Silent Prayer

I belong to a small 'Contemplation and Faith' group. We meet once a month for an hour, which includes 25 minutes of silent contemplative prayer. We do this in a church, sitting in a circle around a lighted candle, although we could meet anywhere.

Over the last few months we have have used a word or phrase from the Lord's Prayer to act as a focus. Nearly a year ago we began with 'Our Father' and at our next meeting we will have reached the doxology which Protestants usually add at the end of the Lord's Prayer:
"For thine is the kingdom,
the power and the glory,
for ever and ever. Amen.
In our monthly meetings, at the end of the silence we may share with each other something about the experience - or not - there is no compulsion. 25 minutes now seems rather a short time, but to go for longer could be daunting for new members. Once a month is not often, but part of our purpose is to encourage each other to engage in similar silent prayer when alone for a short time each day.

As you may realize if you have read my recent post 'Being Still' I value this form of prayer. It is trying to be still in God's presence, ready for whatever may happen during that time. It is something simple that does not require any complicated techniques. At the same time it can be challenging. It can be hard to sit still and do nothing when there are external pressures to get things done. It may feel as if nothing happens - but the point is to create the time and space free of other demands. It is waiting - being available without setting any agendas. Even if the time seems empty, or full of distractions, it is not time wasted. Sometimes there may be a deep sense of communion, of the presence of God.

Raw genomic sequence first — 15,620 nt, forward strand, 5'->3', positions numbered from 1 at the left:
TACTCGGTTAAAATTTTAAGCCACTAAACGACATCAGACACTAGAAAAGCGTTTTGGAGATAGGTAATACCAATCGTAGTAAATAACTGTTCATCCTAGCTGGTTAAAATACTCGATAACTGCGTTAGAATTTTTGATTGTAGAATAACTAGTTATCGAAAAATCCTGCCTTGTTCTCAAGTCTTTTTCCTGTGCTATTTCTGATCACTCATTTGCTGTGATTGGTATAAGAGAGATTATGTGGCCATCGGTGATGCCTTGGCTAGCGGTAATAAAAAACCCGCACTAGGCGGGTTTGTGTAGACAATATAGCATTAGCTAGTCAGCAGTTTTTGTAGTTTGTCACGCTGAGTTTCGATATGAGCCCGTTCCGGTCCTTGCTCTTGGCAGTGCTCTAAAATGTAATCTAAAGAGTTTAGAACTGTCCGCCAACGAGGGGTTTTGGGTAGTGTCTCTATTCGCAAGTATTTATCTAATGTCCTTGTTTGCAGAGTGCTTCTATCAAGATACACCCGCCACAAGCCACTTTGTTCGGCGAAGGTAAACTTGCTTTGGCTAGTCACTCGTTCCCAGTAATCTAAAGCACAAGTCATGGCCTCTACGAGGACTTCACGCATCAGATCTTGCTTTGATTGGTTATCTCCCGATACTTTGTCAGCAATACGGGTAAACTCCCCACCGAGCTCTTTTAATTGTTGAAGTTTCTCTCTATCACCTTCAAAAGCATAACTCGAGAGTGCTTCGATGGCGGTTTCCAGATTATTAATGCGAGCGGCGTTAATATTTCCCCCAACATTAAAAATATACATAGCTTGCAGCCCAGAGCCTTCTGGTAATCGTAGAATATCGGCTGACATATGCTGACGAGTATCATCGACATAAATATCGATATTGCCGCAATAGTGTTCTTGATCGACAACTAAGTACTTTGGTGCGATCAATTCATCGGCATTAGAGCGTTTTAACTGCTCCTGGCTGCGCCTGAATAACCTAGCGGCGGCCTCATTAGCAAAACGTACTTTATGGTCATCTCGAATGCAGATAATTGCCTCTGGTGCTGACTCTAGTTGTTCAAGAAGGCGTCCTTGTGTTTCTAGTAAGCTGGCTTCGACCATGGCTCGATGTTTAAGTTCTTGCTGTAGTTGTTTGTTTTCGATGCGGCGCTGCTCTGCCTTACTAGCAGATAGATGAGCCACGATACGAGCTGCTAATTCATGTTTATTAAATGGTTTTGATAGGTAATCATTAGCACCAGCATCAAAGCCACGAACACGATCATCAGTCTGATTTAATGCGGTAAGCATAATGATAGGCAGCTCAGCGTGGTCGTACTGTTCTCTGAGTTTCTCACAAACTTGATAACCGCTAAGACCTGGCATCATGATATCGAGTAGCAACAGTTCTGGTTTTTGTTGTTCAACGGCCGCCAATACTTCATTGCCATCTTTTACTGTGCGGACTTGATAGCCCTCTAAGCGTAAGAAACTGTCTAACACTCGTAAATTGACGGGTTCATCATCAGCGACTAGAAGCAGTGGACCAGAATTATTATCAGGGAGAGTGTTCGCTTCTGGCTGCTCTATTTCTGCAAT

The poet Anne Lewin expresses beautifully how I feel about this form of prayer. She uses the image of watching by a river, hoping to glimpse a kingfisher.


Prayer is like watching for the
Kingfisher. All you can do is
Be where he is likely to appear, and
Often, nothing much happens;
There is space, silence and
No visible sign, only the
Knowledge that he’s been there
And may come again.

Seeing or not seeing cease to matter,
You have been prepared.
But sometimes, when you’ve almost
Stopped expecting it, a flash of brightness
Gives encouragement.
Anne Lewin, 'Watching for the Kingfisher: Poems and Prayers',
Canterbury Press 2009

Kingfisher: Wikimedia Commons